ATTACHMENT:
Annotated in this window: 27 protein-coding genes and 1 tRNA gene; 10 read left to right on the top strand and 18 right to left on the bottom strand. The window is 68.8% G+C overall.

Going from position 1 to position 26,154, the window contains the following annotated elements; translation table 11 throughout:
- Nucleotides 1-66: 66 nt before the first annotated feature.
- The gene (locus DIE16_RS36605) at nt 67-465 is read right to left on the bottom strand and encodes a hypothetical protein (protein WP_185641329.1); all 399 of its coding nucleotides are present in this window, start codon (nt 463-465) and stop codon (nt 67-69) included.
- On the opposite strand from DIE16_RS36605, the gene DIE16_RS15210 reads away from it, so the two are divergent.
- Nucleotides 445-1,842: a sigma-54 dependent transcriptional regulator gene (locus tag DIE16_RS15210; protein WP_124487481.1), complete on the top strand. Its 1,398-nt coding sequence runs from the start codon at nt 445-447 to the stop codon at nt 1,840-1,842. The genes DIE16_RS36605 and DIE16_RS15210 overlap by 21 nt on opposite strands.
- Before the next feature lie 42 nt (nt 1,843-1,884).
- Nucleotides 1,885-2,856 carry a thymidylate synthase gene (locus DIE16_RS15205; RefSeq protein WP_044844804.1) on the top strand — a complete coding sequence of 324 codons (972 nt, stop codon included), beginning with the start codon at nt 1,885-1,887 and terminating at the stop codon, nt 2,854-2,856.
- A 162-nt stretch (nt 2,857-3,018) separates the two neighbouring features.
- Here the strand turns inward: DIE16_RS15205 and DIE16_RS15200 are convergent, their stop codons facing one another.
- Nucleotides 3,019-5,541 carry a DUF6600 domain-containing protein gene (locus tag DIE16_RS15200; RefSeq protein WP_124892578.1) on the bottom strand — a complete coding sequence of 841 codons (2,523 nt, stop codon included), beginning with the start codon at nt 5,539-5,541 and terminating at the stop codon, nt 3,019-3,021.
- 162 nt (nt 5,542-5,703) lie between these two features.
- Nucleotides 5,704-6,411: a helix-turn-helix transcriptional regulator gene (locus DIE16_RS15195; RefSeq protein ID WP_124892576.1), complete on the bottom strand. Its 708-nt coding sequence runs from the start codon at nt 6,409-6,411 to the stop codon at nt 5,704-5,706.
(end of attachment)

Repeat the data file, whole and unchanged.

Annotated in this window: 27 protein-coding genes and 1 tRNA gene; 10 read left to right on the top strand and 18 right to left on the bottom strand. The window is 68.8% G+C overall.

Going from position 1 to position 26,154, the window contains the following annotated elements; translation table 11 throughout:
- Nucleotides 1-66: 66 nt before the first annotated feature.
- The gene (locus DIE16_RS36605) at nt 67-465 is read right to left on the bottom strand and encodes a hypothetical protein (protein WP_185641329.1); all 399 of its coding nucleotides are present in this window, start codon (nt 463-465) and stop codon (nt 67-69) included.
- On the opposite strand from DIE16_RS36605, the gene DIE16_RS15210 reads away from it, so the two are divergent.
- Nucleotides 445-1,842: a sigma-54 dependent transcriptional regulator gene (locus tag DIE16_RS15210; protein WP_124487481.1), complete on the top strand. Its 1,398-nt coding sequence runs from the start codon at nt 445-447 to the stop codon at nt 1,840-1,842. The genes DIE16_RS36605 and DIE16_RS15210 overlap by 21 nt on opposite strands.
- Before the next feature lie 42 nt (nt 1,843-1,884).
- Nucleotides 1,885-2,856 carry a thymidylate synthase gene (locus DIE16_RS15205; RefSeq protein WP_044844804.1) on the top strand — a complete coding sequence of 324 codons (972 nt, stop codon included), beginning with the start codon at nt 1,885-1,887 and terminating at the stop codon, nt 2,854-2,856.
- A 162-nt stretch (nt 2,857-3,018) separates the two neighbouring features.
- Here the strand turns inward: DIE16_RS15205 and DIE16_RS15200 are convergent, their stop codons facing one another.
- Nucleotides 3,019-5,541 carry a DUF6600 domain-containing protein gene (locus tag DIE16_RS15200; RefSeq protein WP_124892578.1) on the bottom strand — a complete coding sequence of 841 codons (2,523 nt, stop codon included), beginning with the start codon at nt 5,539-5,541 and terminating at the stop codon, nt 3,019-3,021.
- 162 nt (nt 5,542-5,703) lie between these two features.
- Nucleotides 5,704-6,411: a helix-turn-helix transcriptional regulator gene (locus DIE16_RS15195; RefSeq protein ID WP_124892576.1), complete on the bottom strand. Its 708-nt coding sequence runs from the start codon at nt 6,409-6,411 to the stop codon at nt 5,704-5,706.